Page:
You either love them or hate them, but for most of us, training courses are a normal part of
our working life and for companies they represent a significant investment of time and money.
So why is it that, whilst most companies are quick to send their employees on courses to
improve their skills, few if any, ever provide training or guidance on how to get the very
next out of your next training course?
By applying this simple framework to your next course you will not only enjoy the courses more, but be able to integrate the new knowledge and skills faster and more efficiently into your role.
The key to success of training lays in the pre course preparation.
Relevance – One of the first questions I ask myself, when present with the opportunity to
take some training, is how relevant is this training to where I am right now.
If you work within a company, some training will inevitably may be mandatory, but that doesn’t stop you questioning the relevance and fit of the training to your training needs.
It’s essential to ensure that the training or course provides you with the skills and knowledge you need right now, not 6 months in the future. For maximum result, you want to be able to immediately put the training into practice after the course.
This is just in time learning not just in case learning!
By making the course relevant to your needs, you be able to relate the training opportunities to what you need right now. This will also allow you to frame your learning to ensure you identify what you need to learnt by the end of the course, to delivery real tangible results.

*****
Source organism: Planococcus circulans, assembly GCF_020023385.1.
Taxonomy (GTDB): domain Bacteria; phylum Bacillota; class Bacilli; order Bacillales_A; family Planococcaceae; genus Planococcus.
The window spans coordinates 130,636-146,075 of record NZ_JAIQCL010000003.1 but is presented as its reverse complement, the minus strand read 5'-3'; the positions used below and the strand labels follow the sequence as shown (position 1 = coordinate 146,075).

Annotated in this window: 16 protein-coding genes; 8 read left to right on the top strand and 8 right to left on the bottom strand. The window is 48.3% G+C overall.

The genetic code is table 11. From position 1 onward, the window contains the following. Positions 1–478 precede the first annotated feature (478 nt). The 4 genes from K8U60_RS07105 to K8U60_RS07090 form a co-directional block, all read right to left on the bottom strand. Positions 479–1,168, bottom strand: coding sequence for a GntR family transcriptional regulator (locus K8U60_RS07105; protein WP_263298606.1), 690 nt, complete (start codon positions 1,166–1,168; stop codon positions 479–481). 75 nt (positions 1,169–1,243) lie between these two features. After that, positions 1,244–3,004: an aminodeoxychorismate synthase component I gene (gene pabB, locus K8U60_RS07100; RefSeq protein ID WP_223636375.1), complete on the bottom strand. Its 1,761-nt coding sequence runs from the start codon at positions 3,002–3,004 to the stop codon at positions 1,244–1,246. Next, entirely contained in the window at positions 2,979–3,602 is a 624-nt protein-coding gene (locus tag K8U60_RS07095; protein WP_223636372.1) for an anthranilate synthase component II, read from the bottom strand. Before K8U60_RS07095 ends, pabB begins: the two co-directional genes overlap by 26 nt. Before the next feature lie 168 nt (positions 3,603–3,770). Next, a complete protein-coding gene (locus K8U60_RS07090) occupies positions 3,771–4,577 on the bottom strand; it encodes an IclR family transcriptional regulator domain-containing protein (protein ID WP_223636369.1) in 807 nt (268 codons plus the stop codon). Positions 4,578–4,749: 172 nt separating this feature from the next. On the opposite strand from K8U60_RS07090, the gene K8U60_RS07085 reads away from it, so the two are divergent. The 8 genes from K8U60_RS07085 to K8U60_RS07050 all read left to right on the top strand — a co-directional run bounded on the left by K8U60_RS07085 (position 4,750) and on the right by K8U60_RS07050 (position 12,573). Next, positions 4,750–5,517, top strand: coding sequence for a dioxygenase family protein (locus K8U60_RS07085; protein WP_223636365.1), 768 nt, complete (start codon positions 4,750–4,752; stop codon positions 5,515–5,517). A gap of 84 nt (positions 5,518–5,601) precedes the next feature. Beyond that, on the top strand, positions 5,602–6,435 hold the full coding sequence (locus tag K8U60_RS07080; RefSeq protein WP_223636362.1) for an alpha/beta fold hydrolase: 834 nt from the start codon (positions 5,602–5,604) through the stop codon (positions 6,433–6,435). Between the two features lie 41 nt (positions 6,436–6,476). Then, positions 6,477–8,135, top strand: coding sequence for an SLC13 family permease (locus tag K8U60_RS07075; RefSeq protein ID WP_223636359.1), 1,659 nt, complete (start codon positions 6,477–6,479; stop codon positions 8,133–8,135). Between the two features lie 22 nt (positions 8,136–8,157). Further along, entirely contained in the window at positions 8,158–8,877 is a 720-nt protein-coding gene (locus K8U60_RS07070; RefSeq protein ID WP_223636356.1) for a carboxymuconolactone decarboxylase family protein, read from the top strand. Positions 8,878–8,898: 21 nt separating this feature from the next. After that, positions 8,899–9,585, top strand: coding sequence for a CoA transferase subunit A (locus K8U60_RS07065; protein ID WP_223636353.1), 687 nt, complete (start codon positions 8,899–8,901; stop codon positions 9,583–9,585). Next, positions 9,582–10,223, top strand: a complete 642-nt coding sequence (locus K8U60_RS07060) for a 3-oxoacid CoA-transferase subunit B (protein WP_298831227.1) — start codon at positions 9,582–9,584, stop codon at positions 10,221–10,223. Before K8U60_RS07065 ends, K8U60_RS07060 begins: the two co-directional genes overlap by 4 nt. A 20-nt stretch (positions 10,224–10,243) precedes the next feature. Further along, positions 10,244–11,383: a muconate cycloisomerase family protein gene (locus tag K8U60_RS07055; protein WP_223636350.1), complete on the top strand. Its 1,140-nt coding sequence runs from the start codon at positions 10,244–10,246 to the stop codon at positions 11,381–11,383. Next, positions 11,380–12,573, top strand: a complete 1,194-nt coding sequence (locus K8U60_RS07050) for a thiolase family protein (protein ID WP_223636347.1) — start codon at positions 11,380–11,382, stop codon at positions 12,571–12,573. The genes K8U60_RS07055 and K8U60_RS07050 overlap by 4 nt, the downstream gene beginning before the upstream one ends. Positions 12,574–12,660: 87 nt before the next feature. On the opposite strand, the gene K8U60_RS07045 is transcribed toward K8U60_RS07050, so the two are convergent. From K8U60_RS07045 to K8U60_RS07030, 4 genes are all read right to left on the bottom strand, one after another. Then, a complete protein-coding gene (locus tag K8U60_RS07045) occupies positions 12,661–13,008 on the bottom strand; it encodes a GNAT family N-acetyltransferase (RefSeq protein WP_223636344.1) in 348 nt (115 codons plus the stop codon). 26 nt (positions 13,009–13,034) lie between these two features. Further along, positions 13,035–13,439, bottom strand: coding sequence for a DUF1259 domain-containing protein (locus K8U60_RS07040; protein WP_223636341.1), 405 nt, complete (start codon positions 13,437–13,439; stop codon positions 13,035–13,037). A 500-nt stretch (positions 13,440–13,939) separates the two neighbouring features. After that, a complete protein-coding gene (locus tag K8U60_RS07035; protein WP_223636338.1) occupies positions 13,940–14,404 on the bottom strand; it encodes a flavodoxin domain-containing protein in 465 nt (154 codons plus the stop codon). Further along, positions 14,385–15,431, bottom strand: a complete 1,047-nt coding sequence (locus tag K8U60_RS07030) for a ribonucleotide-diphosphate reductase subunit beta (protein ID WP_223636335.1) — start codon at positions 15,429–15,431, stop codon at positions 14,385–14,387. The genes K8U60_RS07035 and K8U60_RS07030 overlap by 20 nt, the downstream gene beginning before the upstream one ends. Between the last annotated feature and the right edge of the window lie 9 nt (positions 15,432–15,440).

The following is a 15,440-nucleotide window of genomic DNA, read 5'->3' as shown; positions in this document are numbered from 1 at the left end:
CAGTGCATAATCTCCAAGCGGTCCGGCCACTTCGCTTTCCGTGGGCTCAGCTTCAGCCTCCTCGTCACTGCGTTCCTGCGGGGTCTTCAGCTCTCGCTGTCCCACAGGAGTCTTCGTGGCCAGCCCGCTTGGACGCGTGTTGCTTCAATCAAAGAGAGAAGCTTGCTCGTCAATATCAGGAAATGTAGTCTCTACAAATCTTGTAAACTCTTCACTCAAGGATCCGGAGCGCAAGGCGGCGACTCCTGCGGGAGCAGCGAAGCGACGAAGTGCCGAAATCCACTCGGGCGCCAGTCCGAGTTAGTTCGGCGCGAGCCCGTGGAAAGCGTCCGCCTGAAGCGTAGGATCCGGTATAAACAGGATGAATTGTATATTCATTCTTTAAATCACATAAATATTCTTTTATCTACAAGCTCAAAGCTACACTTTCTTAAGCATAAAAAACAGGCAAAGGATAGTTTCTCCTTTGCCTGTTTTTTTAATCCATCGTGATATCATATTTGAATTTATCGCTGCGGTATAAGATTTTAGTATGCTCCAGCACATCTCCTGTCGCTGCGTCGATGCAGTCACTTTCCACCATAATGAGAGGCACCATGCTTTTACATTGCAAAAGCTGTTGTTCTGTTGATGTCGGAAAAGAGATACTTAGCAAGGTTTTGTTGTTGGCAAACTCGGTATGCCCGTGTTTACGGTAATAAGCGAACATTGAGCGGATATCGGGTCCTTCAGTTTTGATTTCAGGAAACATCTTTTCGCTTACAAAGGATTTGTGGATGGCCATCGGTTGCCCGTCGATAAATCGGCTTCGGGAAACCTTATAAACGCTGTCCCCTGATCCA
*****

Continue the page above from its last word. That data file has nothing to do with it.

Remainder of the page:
Don’t overdo it though, just have 3 specific goals for the course.
Establish what you want to learn, and how this will look sound and feel when you successfully put this into effects after the course. Again this simple act, primes your subconscious mind to look at how to apply the new knowledge in the real world whilst you are learning.
Don’t limit your goals to learning outcomes. All training courses present you with a huge opportunity for strategic networking. The important word here though is “strategic”. As interesting as it is to meet new people, the very act of finding out something about your fellow delegates before the course will allow you to identify the key people you can connect with and areas of common interest and mutual benefit.
Like it or not, we all carry around with us, assumptions about how we learn and what the training is likely to be like. In any training situation, to really learn, you have to be prepared to fail when you try
something for the first time. In doing so, you also have to deal with some of the basic assumptions you have, about how you learn and what that says about us.
If you think you can’t learn or you’re not good at X or Y and this makes you a bad person or in some way inferior, you immediately close yourself off to trying something new.
Look none of us are bad learners, you learnt to walk and speak as a child didn’t you. The complexity of walking and learning any language is extremely high.
Just learning to balance, pronounce words, or string a sentence together, is anything but simple.
Did we learning to speak perfectly the first time we opened our mouths to speak as a child?
Did you walk upright, with perfect balance the very first time you stood as a child?
But every single one of us learns to do these tasks in spite of the difficulty.
You see at the heart of successful learning is trial and error.
You learn by doing, by applying not by intellectualising.
So get over yourself and just accept that there will be failures along the way and greet each as a sign that you are making progress.
Another thing is to recognise that there have been times in your life when you learned certain things with ease. Take some time to identify what made this type of learning so effortless and then find a away to introduce these elements when you start to learn new things.
See if you cultivate a deep curiosity and playful attitude to what you are learning then things become immeasurably easier.